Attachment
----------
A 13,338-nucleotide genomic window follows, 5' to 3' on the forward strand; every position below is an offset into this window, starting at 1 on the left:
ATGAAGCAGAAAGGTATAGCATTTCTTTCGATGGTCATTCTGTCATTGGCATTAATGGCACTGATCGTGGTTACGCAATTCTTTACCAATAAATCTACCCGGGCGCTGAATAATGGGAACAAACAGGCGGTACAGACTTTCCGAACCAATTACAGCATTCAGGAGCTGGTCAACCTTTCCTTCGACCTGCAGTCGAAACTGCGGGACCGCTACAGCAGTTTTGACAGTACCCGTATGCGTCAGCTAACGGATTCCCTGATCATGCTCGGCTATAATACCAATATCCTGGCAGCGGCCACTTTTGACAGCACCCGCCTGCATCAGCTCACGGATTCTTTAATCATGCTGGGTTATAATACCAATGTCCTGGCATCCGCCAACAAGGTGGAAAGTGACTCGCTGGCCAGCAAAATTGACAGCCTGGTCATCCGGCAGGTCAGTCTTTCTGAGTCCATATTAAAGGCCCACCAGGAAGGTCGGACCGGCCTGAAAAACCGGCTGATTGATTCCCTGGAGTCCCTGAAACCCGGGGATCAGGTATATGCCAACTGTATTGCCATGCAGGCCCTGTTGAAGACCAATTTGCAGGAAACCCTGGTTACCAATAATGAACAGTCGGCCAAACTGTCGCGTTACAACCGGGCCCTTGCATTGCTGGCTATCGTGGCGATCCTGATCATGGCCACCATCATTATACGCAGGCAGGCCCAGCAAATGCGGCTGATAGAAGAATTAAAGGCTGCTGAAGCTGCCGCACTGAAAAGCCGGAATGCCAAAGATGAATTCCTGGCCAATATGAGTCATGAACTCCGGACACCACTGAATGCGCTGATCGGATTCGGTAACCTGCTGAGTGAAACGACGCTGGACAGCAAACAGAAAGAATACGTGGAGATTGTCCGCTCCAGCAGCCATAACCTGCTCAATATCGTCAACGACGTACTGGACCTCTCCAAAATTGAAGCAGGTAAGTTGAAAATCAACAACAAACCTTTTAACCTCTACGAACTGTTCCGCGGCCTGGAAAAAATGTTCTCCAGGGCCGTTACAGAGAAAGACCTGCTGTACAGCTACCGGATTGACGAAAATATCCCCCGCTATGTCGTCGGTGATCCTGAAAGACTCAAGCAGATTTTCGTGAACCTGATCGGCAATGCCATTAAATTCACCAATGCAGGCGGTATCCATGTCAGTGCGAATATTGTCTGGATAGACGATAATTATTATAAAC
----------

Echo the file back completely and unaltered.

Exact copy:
A 13,338-nucleotide genomic window follows, 5' to 3' on the forward strand; every position below is an offset into this window, starting at 1 on the left:
ATGAAGCAGAAAGGTATAGCATTTCTTTCGATGGTCATTCTGTCATTGGCATTAATGGCACTGATCGTGGTTACGCAATTCTTTACCAATAAATCTACCCGGGCGCTGAATAATGGGAACAAACAGGCGGTACAGACTTTCCGAACCAATTACAGCATTCAGGAGCTGGTCAACCTTTCCTTCGACCTGCAGTCGAAACTGCGGGACCGCTACAGCAGTTTTGACAGTACCCGTATGCGTCAGCTAACGGATTCCCTGATCATGCTCGGCTATAATACCAATATCCTGGCAGCGGCCACTTTTGACAGCACCCGCCTGCATCAGCTCACGGATTCTTTAATCATGCTGGGTTATAATACCAATGTCCTGGCATCCGCCAACAAGGTGGAAAGTGACTCGCTGGCCAGCAAAATTGACAGCCTGGTCATCCGGCAGGTCAGTCTTTCTGAGTCCATATTAAAGGCCCACCAGGAAGGTCGGACCGGCCTGAAAAACCGGCTGATTGATTCCCTGGAGTCCCTGAAACCCGGGGATCAGGTATATGCCAACTGTATTGCCATGCAGGCCCTGTTGAAGACCAATTTGCAGGAAACCCTGGTTACCAATAATGAACAGTCGGCCAAACTGTCGCGTTACAACCGGGCCCTTGCATTGCTGGCTATCGTGGCGATCCTGATCATGGCCACCATCATTATACGCAGGCAGGCCCAGCAAATGCGGCTGATAGAAGAATTAAAGGCTGCTGAAGCTGCCGCACTGAAAAGCCGGAATGCCAAAGATGAATTCCTGGCCAATATGAGTCATGAACTCCGGACACCACTGAATGCGCTGATCGGATTCGGTAACCTGCTGAGTGAAACGACGCTGGACAGCAAACAGAAAGAATACGTGGAGATTGTCCGCTCCAGCAGCCATAACCTGCTCAATATCGTCAACGACGTACTGGACCTCTCCAAAATTGAAGCAGGTAAGTTGAAAATCAACAACAAACCTTTTAACCTCTACGAACTGTTCCGCGGCCTGGAAAAAATGTTCTCCAGGGCCGTTACAGAGAAAGACCTGCTGTACAGCTACCGGATTGACGAAAATATCCCCCGCTATGTCGTCGGTGATCCTGAAAGACTCAAGCAGATTTTCGTGAACCTGATCGGCAATGCCATTAAATTCACCAATGCAGGCGGTATCCATGTCAGTGCGAATATTGTCTGGATAGACGATAATTATTATAAAC